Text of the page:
My First Vehicle & Public Function

Protocol means the system of rules governing formal occasions or the accepted way to behave in a particular situation. A chief guest in a corporate function is a VIP who characteristically comes in a C-suite. He or she is driven in an elegant car, at times escorted by team members of the organisers of the event. This corporate culture portrays a professional image and conveys executive presence. It reflects the respectful attitude towards the personality who is held in high esteem in the corporate world. Any deviation from norm is just not acceptable, as I discovered one day, when I was invited as a chief guest.

Until then, for me, a chief guest was primarily a person who has a certain standing in the society due to his or her academic qualifications/his professional designation/his contribution to society. He enhances the status of the function due to his high profile. His other qualities include good oratory to guide the respective audience and enlighten them about a topic relevant to the event.

Those were the days when my career was in full bloom. I was the Director of a leading management institute. I had also been recently designated as Honorary Colonel by the President of India. I was the first citizen to receive this prestigious designation – there is no such precedent in the history of India. This was conferred on me for my contribution in the field of management education.


I received an invitation from the College of Agriculture, Pune, to be the chief guest, to address trainee officers who were to come from different parts of the country. I accepted the invitation and declined their offer to send me a car to fetch me. I thought, why trouble them, when I can easily come on my own, considering the short distance that I had to travel.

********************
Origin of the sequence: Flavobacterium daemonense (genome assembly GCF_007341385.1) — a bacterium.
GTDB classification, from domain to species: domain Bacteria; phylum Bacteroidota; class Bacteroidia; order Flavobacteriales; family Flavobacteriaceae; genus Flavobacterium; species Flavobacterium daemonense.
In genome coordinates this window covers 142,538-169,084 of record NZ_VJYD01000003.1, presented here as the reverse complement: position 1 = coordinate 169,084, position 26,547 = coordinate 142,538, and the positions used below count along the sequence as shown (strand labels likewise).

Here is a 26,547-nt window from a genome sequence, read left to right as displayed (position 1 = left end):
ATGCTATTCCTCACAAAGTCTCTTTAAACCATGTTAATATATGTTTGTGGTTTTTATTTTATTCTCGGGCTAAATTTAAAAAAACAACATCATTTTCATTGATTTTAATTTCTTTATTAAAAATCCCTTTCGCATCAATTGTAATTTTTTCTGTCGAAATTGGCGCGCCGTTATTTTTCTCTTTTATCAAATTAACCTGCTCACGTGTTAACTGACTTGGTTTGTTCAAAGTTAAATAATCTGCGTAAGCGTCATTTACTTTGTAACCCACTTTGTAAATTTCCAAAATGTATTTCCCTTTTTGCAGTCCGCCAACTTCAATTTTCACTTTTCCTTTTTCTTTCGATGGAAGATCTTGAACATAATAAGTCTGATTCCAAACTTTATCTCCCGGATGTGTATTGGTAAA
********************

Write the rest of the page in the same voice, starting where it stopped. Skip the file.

Those days, generally I would either walk or cycle, if I had to commute anywhere. Just recently, I had been promoted as Professor and that’s when I upgraded myself to commuting in an auto rickshaw. I was nicknamed ‘Autowala Bala’.

I was in close interaction with students, as, besides being the Director, I was also the Rector of the institute’s girls and boys hostel. My students would often see me using these humble modes of transport. One day, one of the girls who had just finished her MBA course came to me and said, “You work so hard day and night for us, so I want to give you a gift as a token for your dedication towards us.” She also said, “You are such a great man and still you do not own a vehicle.” I told her I don’t  accept any gifts. She insisted that she wanted to gift me her Luna, as she was going back to her home town so would not need it anymore. When I insisted that I do not accept any gift, she said `okay, then give me some token.’ I asked her how much would that token be and she said, `3,000. I was thrilled that she was giving it to me at such a cheap price and instantly bought it.